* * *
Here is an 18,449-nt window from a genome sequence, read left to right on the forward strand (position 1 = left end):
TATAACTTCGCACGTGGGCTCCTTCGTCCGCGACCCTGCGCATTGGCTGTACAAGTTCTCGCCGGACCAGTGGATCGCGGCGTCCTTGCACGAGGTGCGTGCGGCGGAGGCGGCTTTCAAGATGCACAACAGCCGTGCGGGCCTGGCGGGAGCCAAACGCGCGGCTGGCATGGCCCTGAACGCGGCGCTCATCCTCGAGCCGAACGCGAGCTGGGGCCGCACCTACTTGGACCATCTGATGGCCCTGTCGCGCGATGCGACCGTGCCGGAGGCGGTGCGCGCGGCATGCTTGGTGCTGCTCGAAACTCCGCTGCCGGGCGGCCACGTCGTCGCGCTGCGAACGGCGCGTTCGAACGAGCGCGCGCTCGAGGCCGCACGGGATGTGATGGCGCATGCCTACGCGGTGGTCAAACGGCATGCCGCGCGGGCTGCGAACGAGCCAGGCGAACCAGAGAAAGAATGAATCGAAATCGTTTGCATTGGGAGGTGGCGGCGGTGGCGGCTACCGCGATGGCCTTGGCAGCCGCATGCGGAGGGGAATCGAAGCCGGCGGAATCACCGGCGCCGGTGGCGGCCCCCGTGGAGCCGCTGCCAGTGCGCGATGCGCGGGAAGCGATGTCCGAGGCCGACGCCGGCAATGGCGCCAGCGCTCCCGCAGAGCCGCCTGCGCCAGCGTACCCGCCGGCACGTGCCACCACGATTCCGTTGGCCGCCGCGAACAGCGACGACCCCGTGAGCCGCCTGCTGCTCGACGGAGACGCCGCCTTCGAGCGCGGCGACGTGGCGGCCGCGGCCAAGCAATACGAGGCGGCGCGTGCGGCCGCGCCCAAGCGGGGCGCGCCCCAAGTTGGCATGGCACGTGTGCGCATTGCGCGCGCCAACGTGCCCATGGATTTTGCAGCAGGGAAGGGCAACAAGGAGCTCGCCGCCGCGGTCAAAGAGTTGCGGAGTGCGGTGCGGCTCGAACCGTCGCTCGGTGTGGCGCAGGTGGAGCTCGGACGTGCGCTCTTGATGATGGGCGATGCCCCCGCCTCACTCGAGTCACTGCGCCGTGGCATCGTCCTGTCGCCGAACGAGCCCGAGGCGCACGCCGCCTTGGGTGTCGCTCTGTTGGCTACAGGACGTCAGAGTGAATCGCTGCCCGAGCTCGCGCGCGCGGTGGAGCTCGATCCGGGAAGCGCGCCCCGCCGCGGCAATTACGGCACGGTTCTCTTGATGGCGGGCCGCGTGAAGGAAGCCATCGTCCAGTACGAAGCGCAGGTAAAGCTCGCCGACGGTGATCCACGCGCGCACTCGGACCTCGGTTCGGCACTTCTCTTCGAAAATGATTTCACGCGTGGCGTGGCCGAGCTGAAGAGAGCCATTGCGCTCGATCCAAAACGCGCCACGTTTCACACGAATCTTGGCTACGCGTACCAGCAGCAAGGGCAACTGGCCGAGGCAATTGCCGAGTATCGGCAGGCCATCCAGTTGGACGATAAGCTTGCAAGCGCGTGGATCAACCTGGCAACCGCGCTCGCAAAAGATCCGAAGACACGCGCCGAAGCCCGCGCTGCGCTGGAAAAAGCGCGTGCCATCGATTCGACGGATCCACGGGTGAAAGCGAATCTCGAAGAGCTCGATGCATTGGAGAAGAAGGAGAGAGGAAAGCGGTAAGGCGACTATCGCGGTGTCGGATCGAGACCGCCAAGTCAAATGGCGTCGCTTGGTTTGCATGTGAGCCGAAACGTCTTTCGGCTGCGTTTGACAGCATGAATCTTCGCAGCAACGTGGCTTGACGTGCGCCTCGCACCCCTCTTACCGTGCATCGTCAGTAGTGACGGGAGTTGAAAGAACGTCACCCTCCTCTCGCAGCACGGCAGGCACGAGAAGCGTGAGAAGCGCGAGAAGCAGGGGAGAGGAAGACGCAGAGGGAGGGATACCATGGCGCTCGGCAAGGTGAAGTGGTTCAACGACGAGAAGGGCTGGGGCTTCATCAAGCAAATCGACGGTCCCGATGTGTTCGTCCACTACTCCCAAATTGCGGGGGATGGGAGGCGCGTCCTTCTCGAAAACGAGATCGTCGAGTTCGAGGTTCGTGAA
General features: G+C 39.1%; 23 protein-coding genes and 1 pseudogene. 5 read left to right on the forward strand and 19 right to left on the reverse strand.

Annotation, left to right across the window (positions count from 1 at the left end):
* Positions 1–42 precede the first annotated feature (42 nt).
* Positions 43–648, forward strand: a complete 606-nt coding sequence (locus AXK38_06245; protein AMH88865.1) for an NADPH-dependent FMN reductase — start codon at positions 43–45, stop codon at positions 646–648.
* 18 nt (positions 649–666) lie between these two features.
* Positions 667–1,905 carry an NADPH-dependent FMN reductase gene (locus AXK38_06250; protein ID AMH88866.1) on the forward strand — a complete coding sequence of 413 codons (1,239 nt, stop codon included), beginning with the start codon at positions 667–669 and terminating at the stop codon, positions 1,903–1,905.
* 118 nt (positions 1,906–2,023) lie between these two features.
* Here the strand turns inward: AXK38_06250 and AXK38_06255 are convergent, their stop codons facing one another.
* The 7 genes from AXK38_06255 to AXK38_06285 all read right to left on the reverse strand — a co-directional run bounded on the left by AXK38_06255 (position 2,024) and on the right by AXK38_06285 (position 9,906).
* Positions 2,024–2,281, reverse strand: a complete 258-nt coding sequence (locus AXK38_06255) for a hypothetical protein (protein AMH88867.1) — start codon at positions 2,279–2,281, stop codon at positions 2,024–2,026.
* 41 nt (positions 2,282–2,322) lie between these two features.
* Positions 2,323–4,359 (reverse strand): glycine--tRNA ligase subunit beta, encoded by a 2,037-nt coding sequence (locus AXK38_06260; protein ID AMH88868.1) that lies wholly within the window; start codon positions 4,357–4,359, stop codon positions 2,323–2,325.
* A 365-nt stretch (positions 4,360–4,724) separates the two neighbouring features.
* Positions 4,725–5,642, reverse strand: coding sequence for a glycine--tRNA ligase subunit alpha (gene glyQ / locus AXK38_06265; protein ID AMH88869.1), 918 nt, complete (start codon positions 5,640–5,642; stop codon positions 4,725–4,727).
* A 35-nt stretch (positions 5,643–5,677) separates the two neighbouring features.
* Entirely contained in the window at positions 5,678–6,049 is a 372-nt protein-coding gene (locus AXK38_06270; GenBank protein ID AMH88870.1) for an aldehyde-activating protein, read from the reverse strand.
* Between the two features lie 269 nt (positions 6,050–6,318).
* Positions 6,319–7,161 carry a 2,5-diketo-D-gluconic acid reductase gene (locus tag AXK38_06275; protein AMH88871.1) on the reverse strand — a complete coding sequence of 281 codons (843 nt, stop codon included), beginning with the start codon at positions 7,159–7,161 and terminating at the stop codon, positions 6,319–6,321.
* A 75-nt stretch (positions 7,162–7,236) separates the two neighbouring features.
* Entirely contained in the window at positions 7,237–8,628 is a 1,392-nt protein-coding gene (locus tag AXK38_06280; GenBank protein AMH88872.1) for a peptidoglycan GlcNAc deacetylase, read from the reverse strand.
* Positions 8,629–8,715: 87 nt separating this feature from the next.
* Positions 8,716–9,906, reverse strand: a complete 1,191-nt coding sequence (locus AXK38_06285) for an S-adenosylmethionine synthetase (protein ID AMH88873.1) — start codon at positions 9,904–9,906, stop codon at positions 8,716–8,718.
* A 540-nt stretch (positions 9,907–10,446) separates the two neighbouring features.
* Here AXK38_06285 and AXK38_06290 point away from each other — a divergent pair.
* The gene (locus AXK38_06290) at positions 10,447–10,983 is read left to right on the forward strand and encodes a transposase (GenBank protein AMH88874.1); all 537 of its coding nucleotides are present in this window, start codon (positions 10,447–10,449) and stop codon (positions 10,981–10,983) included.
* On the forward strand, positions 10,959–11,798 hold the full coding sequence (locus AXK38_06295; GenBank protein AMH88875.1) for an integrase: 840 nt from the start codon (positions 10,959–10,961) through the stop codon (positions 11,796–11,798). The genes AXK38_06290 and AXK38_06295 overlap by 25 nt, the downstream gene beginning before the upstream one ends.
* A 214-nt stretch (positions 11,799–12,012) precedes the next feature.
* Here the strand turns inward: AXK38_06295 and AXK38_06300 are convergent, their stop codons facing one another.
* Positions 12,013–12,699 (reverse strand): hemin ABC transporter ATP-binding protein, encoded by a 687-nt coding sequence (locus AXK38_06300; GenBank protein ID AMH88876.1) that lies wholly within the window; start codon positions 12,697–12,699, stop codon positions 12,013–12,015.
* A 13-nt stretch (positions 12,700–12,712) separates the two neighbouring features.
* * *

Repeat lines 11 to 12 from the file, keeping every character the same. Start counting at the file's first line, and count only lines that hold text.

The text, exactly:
* The 7 genes from AXK38_06255 to AXK38_06285 all read right to left on the reverse strand — a co-directional run bounded on the left by AXK38_06255 (position 2,024) and on the right by AXK38_06285 (position 9,906).
* Positions 2,024–2,281, reverse strand: a complete 258-nt coding sequence (locus AXK38_06255) for a hypothetical protein (protein AMH88867.1) — start codon at positions 2,279–2,281, stop codon at positions 2,024–2,026.